5. The given enzyme concentrations were optimized for purified DisA (S. venezuelae and B. subtilis) and purified AtaC (S. venezuelae). Enzymes from other bacteria may require different concentrations. If you work with a new protein, first test enzymatic activity with 1 to 5 µM purified protein and subsequently determine the optimal protein concentrations by titration.

    6. Procedure section, Step A11: spotting the whole 10 µl mixture at once may result in blending of the single spots before drying. To avoid that, you can spot 3 µl + 3 µl + 4 µl with drying of spots between each volume spotted.

    7. The TL plate can be stored at RT for at least 3 days without significant loss of signal quality and can be used multiple times for exposure to erased imaging plates. If you are working with substrates with lower radioactive activity than indicated in the materials section, it might be necessary to prolong the exposure times of the imaging plate.

    8. The use of plastic wrap for the TL plate reduces the risk of radioactive contamination of the imaging plate and cassette. You may place an additional layer of plastic wrap on the imaging plate to further reduce the risk.

    9. Imaging plates can be erased by exposure to a light source (e.g., for 10 min using the image eraser, Molecular Dynamics, model: 410A ) and reused. Consequently, after removing the TL plate from the cassette, avoid long exposure of the imaging plate to ambient light prior to scanning.


  2. General comments on IEX assay

    1. c-di-AMP forms long non-symmetrical Peaks on IEX columns and can therefore overlay with other Peaks (see also comment 3). Thus, if a RP-HPLC system is available, it is the preferred method to use instead.

    2. Basic knowledge of Äkta systems is required.

    3. If the c-di-AMP conversion has to be quantified by peak integration, the overlay of the peaks from 5′-pApA and c-di-AMP has to be considered. In this case, a second enzyme, which can only degrade 5′-pApA but not c-di-AMP (e.g., TmPDE [Drexler et al., 2017]), has to be added after ultrafiltration. Add TmPDE to a final concentration of 100 nM and incubate at 37 °C for 1 h. Repeat the procedure section paragraph C starting from step 3.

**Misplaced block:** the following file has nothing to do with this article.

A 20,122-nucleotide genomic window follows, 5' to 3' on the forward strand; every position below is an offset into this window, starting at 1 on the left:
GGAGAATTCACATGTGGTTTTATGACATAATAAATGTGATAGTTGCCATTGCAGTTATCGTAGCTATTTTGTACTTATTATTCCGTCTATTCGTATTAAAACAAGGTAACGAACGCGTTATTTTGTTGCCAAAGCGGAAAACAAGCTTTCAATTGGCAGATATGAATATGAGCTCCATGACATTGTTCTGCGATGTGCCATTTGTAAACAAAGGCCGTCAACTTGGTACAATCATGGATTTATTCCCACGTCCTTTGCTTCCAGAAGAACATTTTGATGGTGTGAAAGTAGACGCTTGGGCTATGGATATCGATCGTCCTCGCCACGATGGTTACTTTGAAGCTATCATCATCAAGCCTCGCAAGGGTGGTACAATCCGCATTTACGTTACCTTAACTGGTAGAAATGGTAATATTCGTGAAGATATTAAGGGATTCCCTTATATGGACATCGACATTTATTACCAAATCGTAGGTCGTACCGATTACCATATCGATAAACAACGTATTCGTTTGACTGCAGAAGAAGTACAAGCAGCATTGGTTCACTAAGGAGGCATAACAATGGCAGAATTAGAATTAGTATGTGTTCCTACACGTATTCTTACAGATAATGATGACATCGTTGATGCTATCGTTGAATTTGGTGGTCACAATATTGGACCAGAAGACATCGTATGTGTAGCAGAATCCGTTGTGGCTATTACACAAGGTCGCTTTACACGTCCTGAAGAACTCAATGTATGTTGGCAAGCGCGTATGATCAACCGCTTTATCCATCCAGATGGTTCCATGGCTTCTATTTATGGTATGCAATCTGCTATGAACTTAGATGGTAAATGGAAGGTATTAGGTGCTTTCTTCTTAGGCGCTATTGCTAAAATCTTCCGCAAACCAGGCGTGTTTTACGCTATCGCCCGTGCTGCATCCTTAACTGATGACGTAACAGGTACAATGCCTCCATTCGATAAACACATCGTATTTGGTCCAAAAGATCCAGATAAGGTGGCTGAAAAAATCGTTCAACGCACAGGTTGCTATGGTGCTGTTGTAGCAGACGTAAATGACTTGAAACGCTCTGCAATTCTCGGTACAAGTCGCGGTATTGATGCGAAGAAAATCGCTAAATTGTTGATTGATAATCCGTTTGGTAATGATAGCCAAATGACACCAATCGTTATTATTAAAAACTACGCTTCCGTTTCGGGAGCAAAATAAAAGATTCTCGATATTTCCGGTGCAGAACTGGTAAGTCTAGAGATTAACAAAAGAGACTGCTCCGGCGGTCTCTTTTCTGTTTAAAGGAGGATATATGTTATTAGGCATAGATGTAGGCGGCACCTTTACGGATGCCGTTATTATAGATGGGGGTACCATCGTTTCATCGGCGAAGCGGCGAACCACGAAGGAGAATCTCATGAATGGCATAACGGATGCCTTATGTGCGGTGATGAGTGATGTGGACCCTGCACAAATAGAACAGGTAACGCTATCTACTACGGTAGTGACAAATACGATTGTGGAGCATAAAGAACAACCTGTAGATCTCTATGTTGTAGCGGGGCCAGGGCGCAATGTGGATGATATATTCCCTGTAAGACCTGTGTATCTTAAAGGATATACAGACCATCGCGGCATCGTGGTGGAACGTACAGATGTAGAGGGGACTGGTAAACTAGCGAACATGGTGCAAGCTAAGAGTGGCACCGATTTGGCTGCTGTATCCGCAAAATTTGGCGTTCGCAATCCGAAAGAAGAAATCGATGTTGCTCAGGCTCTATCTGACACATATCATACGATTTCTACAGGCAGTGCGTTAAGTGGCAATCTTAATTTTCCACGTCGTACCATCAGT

4. The precise elution point of the nucleotides on an IEX column is very sensitive to salt, pH, temperature and also the Äkta system. For optimal comparison, assays should be performed with the same buffer and on the same Äkta system.

Recipes

  1. DisA cyclase reaction buffer, modified from Christen et al. (2005)

    25 mM Tris-HCl pH = 8

    250 mM NaCl

    10 mM MgCl2

    5 mM β-mercaptoethanol

    10% glycerol

  2. PDE reaction buffer, modified from Huynh et al. (2015)

    20 mM Tris-HCl pH = 7.5

    50 mM NaCl

    1 mM MnCl2

  3. TLC running buffer, modified from Christen et al. (2005)

    Saturated (NH4)2SO4 and 1.5 M KH2PO4 pH = 3.6 (mixed in a ratio of 1:1.5 v/v)

  4. 10x AtaC reaction buffer

    500 mM Tris pH = 7.5

    1,000 mM NaCl

    1 mM MnCl2

  5. IEX running buffer A

    50 mM Tris pH = 9

  6. IEX running buffer B

    50 mM Tris pH = 9

    1,000 mM NaCl

Acknowledgments

Research in the Witte lab is funded by DFG Grant GRK1721 and the DFG Priority Program SPP 1879 (Grant WI 3717/3-1). Research in the Tschowri lab is funded by the DFG Emmy Noether Program (Grant TS 325/1-1) and the DFG Priority Program SPP 1879 (Grants TS 325/2-1 and TS 325/2-2).

Competing interests

The authors declare no competing interests.

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Copyright: © 2021 The Authors; exclusive licensee Bio-protocol LLC.
How to cite: Latoscha, A., Drexler, D. J., Witte, G. and Tschowri, N. (2021). Assessment of Diadenylate Cyclase and c-di-AMP-phosphodiesterase Activities Using Thin-layer and Ion Exchange Chromatography. Bio-protocol 11(1): e3870. DOI: 10.21769/BioProtoc.3870.